Pointing to a study conducted by the Labour Bureau, of almost one lakh MUDRA loans, he said an interesting fact that emerged from the report is that the employment generated per enterprise and also per lakh of rupees borrowed was higher for the categories for loan amounts of Rs2 lakh to 20 lakh. He stressed that considering this, the banks should finance loans in this range, instead of giving smaller amount.
“Loans that come under the Shishu category (loan amount below Rs 50 thousand) do not generate jobs. These only sustain the subsistence job of the person taking the loan,” he said.
Suggesting a solution, he said, there is a need for large number of new enterprises to come up. “There should be slight tweaking to the MUDRA loan categories and there should be loans available for small enterprises,” he added.
“New enterprises by definition means start-ups and globally the success rates for start-ups rarely exceed 30-40 per cent under the best of circumstances. So, if we want to generate 5 crore jobs through one crore enterprises each generating five jobs, then we will have to promote three crore enterprises, sadly out of which two crore would fail. So, the question is how we, as a nation, deal with the start-up failure at such a huge level,” he asked.
“Further, if the failure rate is going to be two thirds, then no lender can ever break even in any conceivable interest rates. If 66 per cent of the money that a lender has given is going to sink, then the lending rate will have to be 75 per cent for him/her to break even and that will not be acceptable to anybody.”
“Therefore, as a solution, these will have to be financed through micro equity venture capital.” However, he pointed out that what is missing in India is a regulatory framework to make this happen.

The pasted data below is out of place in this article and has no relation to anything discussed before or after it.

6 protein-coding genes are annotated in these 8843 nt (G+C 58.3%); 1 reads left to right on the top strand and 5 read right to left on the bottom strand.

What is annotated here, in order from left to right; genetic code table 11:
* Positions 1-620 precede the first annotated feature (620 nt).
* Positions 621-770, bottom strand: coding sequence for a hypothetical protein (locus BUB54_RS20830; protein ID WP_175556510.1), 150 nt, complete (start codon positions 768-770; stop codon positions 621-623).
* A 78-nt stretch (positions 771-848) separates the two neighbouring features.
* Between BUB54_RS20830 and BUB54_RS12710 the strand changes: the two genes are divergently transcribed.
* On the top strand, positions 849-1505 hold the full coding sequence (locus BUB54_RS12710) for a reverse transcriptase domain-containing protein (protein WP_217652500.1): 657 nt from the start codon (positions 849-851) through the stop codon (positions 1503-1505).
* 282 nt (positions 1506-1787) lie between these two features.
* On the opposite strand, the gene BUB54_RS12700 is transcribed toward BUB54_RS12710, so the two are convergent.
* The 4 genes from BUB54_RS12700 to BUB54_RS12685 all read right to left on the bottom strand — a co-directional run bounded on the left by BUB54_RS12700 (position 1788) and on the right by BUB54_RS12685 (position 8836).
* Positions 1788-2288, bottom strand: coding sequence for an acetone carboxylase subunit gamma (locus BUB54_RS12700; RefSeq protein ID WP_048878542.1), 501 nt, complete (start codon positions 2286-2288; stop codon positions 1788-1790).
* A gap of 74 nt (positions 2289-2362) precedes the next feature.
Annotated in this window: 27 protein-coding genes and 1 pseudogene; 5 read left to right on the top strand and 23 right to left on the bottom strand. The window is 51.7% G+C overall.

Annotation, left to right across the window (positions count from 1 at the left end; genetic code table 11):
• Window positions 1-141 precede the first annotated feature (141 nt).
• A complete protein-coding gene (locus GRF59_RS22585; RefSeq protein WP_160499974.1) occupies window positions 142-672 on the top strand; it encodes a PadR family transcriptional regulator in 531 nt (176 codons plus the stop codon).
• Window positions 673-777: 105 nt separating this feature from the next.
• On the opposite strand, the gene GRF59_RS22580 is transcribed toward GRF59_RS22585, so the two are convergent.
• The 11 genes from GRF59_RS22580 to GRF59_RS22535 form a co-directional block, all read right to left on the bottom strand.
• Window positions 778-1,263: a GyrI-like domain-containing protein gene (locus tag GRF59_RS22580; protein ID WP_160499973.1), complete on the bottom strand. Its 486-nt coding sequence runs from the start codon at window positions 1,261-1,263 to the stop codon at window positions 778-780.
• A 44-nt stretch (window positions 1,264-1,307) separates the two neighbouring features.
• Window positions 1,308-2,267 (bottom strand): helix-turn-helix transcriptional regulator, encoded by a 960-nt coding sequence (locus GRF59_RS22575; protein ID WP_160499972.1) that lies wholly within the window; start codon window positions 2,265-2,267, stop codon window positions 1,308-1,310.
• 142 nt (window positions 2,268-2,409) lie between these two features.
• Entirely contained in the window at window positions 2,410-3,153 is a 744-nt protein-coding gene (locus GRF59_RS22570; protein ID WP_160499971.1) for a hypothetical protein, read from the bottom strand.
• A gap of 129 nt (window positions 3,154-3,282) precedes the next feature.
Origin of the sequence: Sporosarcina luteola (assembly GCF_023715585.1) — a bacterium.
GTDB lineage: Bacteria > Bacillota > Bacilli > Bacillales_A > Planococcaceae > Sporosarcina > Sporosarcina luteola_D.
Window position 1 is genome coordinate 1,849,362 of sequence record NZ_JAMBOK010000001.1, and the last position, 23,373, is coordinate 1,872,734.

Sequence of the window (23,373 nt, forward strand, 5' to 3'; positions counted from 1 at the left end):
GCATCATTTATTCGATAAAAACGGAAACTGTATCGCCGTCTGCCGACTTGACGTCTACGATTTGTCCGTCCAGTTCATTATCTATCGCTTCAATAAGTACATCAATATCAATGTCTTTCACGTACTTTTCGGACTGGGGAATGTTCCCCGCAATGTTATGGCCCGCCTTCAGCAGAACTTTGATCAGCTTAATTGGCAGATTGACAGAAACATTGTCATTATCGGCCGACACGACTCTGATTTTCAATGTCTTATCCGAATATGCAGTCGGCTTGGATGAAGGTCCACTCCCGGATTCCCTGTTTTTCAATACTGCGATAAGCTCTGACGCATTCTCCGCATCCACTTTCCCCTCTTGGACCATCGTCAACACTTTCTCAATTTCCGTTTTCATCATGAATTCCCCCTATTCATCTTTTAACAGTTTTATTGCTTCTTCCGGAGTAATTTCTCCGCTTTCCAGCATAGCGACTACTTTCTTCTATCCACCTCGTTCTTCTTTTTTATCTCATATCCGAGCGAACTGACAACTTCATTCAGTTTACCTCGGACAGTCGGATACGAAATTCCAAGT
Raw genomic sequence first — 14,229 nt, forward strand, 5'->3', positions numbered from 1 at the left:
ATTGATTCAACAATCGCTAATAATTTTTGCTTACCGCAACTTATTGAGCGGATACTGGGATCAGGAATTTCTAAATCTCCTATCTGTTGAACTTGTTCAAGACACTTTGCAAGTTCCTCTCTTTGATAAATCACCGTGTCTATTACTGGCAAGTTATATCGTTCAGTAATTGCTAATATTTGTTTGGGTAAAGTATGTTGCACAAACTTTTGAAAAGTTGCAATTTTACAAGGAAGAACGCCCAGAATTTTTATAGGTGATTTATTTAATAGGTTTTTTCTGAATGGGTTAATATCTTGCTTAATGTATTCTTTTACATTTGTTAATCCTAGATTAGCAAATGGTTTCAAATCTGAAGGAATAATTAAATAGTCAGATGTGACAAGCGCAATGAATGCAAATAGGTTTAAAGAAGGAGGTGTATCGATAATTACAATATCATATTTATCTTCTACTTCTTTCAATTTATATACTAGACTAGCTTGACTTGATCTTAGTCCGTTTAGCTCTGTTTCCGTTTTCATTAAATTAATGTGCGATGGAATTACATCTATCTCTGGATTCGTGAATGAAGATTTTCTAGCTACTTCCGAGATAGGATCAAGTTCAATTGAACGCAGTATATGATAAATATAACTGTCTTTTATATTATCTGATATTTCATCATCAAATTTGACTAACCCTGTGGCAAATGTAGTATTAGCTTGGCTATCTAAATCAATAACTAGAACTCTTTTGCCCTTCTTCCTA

“Right now, we have a very peculiar law which disallows people from giving loan to anybody or putting money in someone’s bank account, other than their close relatives. This law needs to be corrected and we should encourage both partnership finance and Person to Person (P2P) financing. They will bring together borrowers and lenders. About five years ago, the RBI had created a regulatory framework for P2P financing. India should have a few hundred P2P companies,” he said.
Elaborating further, he said, all of this needs to be facilitated using technology. He brought attention to the fact that currently India has 41.6 crore bank accounts that are accessible through mobile phones. This is in addition to completely digitised banking and a generation that is very comfortable with technology.
“If we put all this together, we can now create a financing platform which is low cost, transparent and accountable,” he opined.
Citing the example of the Rs 21,000 crore worth scam through nefarious Chinese apps, he stressed that there needs to be due diligence and failure in two or three cases should lead to improving the technology than shutting down the entire structure.
Prof Vaidyanathan once again brought attention to the need that instead of too much centralised regulations, banks should themselves be asked to regulate most of their activities.
“We require large number of financial institutions, not few big banks, and less regulation but very effective regulation and punishment for deviation should be swift and severe,” he said in his concluding remarks.